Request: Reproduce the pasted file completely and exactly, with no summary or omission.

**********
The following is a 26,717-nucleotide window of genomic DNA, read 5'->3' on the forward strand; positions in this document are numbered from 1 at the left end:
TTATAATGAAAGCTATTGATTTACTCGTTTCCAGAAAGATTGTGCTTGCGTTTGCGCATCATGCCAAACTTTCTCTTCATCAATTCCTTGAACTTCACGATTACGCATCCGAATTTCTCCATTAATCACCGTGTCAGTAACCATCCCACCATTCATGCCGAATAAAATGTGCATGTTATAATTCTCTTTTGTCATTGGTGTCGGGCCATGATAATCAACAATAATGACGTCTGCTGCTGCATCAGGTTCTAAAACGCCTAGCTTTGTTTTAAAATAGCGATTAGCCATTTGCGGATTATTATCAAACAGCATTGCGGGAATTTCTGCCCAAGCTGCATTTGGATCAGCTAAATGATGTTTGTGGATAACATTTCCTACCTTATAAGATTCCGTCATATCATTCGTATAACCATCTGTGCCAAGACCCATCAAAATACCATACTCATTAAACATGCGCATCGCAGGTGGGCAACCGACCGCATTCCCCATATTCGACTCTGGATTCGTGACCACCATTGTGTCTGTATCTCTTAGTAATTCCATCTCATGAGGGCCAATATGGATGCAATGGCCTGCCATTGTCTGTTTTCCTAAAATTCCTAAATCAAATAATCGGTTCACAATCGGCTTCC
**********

The following is a 26,717-nucleotide window of genomic DNA, read 5'->3' on the forward strand; positions in this document are numbered from 1 at the left end:
TTATAATGAAAGCTATTGATTTACTCGTTTCCAGAAAGATTGTGCTTGCGTTTGCGCATCATGCCAAACTTTCTCTTCATCAATTCCTTGAACTTCACGATTACGCATCCGAATTTCTCCATTAATCACCGTGTCAGTAACCATCCCACCATTCATGCCGAATAAAATGTGCATGTTATAATTCTCTTTTGTCATTGGTGTCGGGCCATGATAATCAACAATAATGACGTCTGCTGCTGCATCAGGTTCTAAAACGCCTAGCTTTGTTTTAAAATAGCGATTAGCCATTTGCGGATTATTATCAAACAGCATTGCGGGAATTTCTGCCCAAGCTGCATTTGGATCAGCTAAATGATGTTTGTGGATAACATTTCCTACCTTATAAGATTCCGTCATATCATTCGTATAACCATCTGTGCCAAGACCCATCAAAATACCATACTCATTAAACATGCGCATCGCAGGTGGGCAACCGACCGCATTCCCCATATTCGACTCTGGATTCGTGACCACCATTGTGTCTGTATCTCTTAGTAATTCCATCTCATGAGGGCCAATATGGATGCAATGGCCTGCCATTGTCTGTTTTCCTAAAATTCCTAAATCAAATAATCGGTTCACAATCGGCTTCC